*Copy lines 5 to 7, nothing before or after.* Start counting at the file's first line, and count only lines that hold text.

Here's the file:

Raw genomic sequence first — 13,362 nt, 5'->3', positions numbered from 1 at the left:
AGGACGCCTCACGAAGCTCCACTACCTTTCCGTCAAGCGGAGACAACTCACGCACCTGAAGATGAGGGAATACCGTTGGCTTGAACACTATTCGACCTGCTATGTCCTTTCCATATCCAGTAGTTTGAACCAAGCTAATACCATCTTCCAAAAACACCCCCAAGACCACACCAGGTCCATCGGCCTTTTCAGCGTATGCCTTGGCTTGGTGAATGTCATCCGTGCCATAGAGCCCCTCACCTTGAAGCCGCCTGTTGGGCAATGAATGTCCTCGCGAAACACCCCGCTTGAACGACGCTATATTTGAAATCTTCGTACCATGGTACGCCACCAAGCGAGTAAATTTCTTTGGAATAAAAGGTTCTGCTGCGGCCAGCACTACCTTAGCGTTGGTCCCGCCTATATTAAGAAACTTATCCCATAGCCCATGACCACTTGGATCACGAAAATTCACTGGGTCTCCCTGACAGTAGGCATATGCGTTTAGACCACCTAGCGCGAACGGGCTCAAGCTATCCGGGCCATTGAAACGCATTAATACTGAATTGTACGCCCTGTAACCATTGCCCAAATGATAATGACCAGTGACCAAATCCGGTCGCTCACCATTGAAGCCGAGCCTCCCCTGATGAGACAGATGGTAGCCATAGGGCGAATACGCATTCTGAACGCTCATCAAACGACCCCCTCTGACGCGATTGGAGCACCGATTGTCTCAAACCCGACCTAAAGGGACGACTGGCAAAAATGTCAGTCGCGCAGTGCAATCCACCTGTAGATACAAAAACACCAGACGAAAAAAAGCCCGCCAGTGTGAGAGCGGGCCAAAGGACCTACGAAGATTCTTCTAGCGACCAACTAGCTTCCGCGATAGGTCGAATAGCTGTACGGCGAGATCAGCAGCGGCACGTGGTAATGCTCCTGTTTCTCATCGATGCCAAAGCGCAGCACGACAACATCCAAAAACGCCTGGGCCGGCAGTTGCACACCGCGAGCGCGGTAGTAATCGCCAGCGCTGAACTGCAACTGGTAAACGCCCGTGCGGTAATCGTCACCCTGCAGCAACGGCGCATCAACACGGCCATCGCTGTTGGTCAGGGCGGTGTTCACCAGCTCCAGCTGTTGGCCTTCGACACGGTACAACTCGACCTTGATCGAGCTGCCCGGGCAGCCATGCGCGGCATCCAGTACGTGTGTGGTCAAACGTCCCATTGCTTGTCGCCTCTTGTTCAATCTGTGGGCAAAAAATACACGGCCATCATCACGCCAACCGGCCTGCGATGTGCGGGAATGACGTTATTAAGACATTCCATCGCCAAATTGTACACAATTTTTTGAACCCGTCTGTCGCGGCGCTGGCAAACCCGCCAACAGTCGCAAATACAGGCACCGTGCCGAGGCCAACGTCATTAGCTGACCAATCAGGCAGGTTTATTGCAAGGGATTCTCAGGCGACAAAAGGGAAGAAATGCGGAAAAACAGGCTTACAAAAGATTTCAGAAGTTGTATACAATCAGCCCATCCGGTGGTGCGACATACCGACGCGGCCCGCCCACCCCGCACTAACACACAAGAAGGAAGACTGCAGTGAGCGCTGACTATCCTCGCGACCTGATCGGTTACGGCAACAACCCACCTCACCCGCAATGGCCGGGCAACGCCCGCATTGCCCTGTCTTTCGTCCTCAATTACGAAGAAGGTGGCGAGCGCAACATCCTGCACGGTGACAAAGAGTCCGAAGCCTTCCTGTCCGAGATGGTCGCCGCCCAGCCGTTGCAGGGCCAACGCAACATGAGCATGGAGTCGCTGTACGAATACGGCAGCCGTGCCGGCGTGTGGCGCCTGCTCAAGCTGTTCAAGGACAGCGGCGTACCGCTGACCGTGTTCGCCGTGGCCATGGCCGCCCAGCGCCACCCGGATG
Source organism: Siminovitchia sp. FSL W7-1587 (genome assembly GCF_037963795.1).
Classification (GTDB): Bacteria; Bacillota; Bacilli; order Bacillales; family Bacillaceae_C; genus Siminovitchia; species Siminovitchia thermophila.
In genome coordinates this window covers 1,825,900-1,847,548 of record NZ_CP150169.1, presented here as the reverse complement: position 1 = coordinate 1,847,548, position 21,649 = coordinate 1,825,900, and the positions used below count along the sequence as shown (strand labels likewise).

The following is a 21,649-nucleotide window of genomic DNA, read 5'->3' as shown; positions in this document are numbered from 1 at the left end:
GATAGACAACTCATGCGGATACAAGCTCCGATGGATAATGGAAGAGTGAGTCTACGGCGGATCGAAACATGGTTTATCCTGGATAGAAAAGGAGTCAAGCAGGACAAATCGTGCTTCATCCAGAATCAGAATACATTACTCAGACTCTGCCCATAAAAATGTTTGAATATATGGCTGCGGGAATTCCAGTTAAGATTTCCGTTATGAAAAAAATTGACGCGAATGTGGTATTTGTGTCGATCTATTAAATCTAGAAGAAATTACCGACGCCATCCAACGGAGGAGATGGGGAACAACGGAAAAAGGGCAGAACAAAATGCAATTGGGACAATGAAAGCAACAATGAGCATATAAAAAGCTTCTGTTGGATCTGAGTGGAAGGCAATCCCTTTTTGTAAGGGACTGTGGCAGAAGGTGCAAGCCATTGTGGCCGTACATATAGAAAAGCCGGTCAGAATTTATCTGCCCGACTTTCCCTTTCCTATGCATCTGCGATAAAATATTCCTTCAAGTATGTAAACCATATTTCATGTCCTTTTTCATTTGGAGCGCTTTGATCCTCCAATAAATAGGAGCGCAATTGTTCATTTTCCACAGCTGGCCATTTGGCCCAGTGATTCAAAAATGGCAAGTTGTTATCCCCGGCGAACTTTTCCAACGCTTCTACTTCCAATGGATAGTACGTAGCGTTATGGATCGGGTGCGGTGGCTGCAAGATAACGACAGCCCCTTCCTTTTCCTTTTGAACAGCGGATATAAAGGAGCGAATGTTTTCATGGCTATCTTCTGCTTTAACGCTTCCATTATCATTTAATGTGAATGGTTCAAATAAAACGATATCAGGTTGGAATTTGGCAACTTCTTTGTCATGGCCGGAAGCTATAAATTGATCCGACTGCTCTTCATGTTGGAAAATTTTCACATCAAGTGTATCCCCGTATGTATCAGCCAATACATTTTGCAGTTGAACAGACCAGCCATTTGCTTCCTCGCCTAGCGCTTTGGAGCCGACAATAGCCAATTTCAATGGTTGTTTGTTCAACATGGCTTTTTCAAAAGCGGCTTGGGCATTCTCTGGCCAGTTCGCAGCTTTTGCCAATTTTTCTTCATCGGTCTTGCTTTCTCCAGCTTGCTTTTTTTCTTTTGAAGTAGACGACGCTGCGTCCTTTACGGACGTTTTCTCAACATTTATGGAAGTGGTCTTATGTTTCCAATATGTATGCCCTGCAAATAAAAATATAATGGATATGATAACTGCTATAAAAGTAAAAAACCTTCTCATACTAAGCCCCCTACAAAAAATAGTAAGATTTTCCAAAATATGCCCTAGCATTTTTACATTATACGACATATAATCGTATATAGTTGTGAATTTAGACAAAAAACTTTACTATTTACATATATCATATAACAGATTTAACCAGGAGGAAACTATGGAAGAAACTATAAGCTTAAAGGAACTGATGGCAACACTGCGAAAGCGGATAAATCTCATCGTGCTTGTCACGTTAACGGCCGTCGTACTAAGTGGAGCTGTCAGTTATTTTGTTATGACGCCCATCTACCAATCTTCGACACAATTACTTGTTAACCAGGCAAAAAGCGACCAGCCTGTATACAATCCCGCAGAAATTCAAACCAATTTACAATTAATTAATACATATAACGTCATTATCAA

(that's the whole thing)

In genome coordinates this window covers 1,825,900-1,847,548 of record NZ_CP150169.1, presented here as the reverse complement: position 1 = coordinate 1,847,548, position 21,649 = coordinate 1,825,900, and the positions used below count along the sequence as shown (strand labels likewise).

The following is a 21,649-nucleotide window of genomic DNA, read 5'->3' as shown; positions in this document are numbered from 1 at the left end:
GATAGACAACTCATGCGGATACAAGCTCCGATGGATAATGGAAGAGTGAGTCTACGGCGGATCGAAACATGGTTTATCCTGGATAGAAAAGGAGTCAAGCAGGACAAATCGTGCTTCATCCAGAATCAGAATACATTACTCAGACTCTGCCCATAAAAATGTTTGAATATATGGCTGCGGGAATTCCAGTTAAGATTTCCGTTATGAAAAAAATTGACGCGAATGTGGTATTTGTGTCGATCTATTAAATCTAGAAGAAATTACCGACGCCATCCAACGGAGGAGATGGGGAACAACGGAAAAAGGGCAGAACAAAATGCAATTGGGACAATGAAAGCAACAATGAGCATATAAAAAGCTTCTGTTGGATCTGAGTGGAAGGCAATCCCTTTTTGTAAGGGACTGTGGCAGAAGGTGCAAGCCATTGTGGCCGTACATATAGAAAAGCCGGTCAGAATTTATCTGCCCGACTTTCCCTTTCCTATGCATCTGCGATAAAATATTCCTTCAAGTATGTAAACCATATTTCATGTCCTTTTTCATTTGGAGCGCTTTGATCCTCCAATAAATAGGAGCGCAATTGTTCATTTTCCACAGCTGGCCATTTGGCCCAGTGATTCAAAAATGGCAAGTTGTTATCCCCGGCGAACTTTTCCAACGCTTCTACTTCCAATGGATAGTACGTAGCGTTATGGATCGGGTGCGGTGGCTGCAAGATAACGACAGCCCCTTCCTTTTCCTTTTGAACAGCGGATATAAAGGAGCGAATGTTTTCATGGCTATCTTCTGCTTTAACGCTTCCATTATCATTTAATGTGAATGGTTCAAATAAAACGATATCAGGTTGGAATTTGGCAACTTCTTTGTCATGGCCGGAAGCTATAAATTGATCCGACTGCTCTTCATGTTGGAAAATTTTCACATCAAGTGTATCCCCGTATGTATCAGCCAATACATTTTGCAGTTGAACAGACCAGCCATTTGCTTCCTCGCCTAGCGCTTTGGAGCCGACAATAGCCAATTTCAATGGTTGTTTGTTCAACATGGCTTTTTCAAAAGCGGCTTGGGCATTCTCTGGCCAGTTCGCAGCTTTTGCCAATTTTTCTTCATCGGTCTTGCTTTCTCCAGCTTGCTTTTTTTCTTTTGAAGTAGACGACGCTGCGTCCTTTACGGACGTTTTCTCAACATTTATGGAAGTGGTCTTATGTTTCCAATATGTATGCCCTGCAAATAAAAATATAATGGATATGATAACTGCTATAAAAGTAAAAAACCTTCTCATACTAAGCCCCCTACAAAAAATAGTAAGATTTTCCAAAATATGCCCTAGCATTTTTACATTATACGACATATAATCGTATATAGTTGTGAATTTAGACAAAAAACTTTACTATTTACATATATCATATAACAGATTTAACCAGGAGGAAACTATGGAAGAAACTATAAGCTTAAAGGAACTGATGGCAACACTGCGAAAGCGGATAAATCTCATCGTGCTTGTCACGTTAACGGCCGTCGTACTAAGTGGAGCTGTCAGTTATTTTGTTATGACGCCCATCTACCAATCTTCGACACAATTACTTGTTAACCAGGCAAAAAGCGACCAGCCTGTATACAATCCCGCAGAAATTCAAACCAATTTACAATTAATTAATACATATAACGTCATTATCAA